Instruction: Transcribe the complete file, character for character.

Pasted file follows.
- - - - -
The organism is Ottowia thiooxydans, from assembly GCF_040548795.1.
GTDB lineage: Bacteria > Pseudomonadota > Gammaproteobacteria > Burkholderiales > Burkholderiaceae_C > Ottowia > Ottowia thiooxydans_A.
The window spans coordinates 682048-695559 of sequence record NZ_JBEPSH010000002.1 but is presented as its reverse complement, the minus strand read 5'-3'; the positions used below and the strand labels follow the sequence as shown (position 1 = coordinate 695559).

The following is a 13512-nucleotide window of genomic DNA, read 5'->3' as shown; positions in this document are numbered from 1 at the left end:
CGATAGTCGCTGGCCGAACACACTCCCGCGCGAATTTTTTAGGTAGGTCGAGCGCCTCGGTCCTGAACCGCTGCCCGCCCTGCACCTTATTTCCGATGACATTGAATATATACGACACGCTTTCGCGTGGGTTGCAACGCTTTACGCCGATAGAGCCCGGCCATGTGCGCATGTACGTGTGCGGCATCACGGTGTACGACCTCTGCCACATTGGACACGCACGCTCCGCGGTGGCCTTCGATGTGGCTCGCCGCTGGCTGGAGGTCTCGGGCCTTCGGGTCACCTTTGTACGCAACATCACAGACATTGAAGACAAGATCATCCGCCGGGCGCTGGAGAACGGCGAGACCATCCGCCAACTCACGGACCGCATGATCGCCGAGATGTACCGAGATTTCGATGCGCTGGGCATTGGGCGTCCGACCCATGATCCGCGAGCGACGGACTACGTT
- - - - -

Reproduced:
The organism is Ottowia thiooxydans, from assembly GCF_040548795.1.
GTDB lineage: Bacteria > Pseudomonadota > Gammaproteobacteria > Burkholderiales > Burkholderiaceae_C > Ottowia > Ottowia thiooxydans_A.
The window spans coordinates 682048-695559 of sequence record NZ_JBEPSH010000002.1 but is presented as its reverse complement, the minus strand read 5'-3'; the positions used below and the strand labels follow the sequence as shown (position 1 = coordinate 695559).

The following is a 13512-nucleotide window of genomic DNA, read 5'->3' as shown; positions in this document are numbered from 1 at the left end:
CGATAGTCGCTGGCCGAACACACTCCCGCGCGAATTTTTTAGGTAGGTCGAGCGCCTCGGTCCTGAACCGCTGCCCGCCCTGCACCTTATTTCCGATGACATTGAATATATACGACACGCTTTCGCGTGGGTTGCAACGCTTTACGCCGATAGAGCCCGGCCATGTGCGCATGTACGTGTGCGGCATCACGGTGTACGACCTCTGCCACATTGGACACGCACGCTCCGCGGTGGCCTTCGATGTGGCTCGCCGCTGGCTGGAGGTCTCGGGCCTTCGGGTCACCTTTGTACGCAACATCACAGACATTGAAGACAAGATCATCCGCCGGGCGCTGGAGAACGGCGAGACCATCCGCCAACTCACGGACCGCATGATCGCCGAGATGTACCGAGATTTCGATGCGCTGGGCATTGGGCGTCCGACCCATGATCCGCGAGCGACGGACTACGTT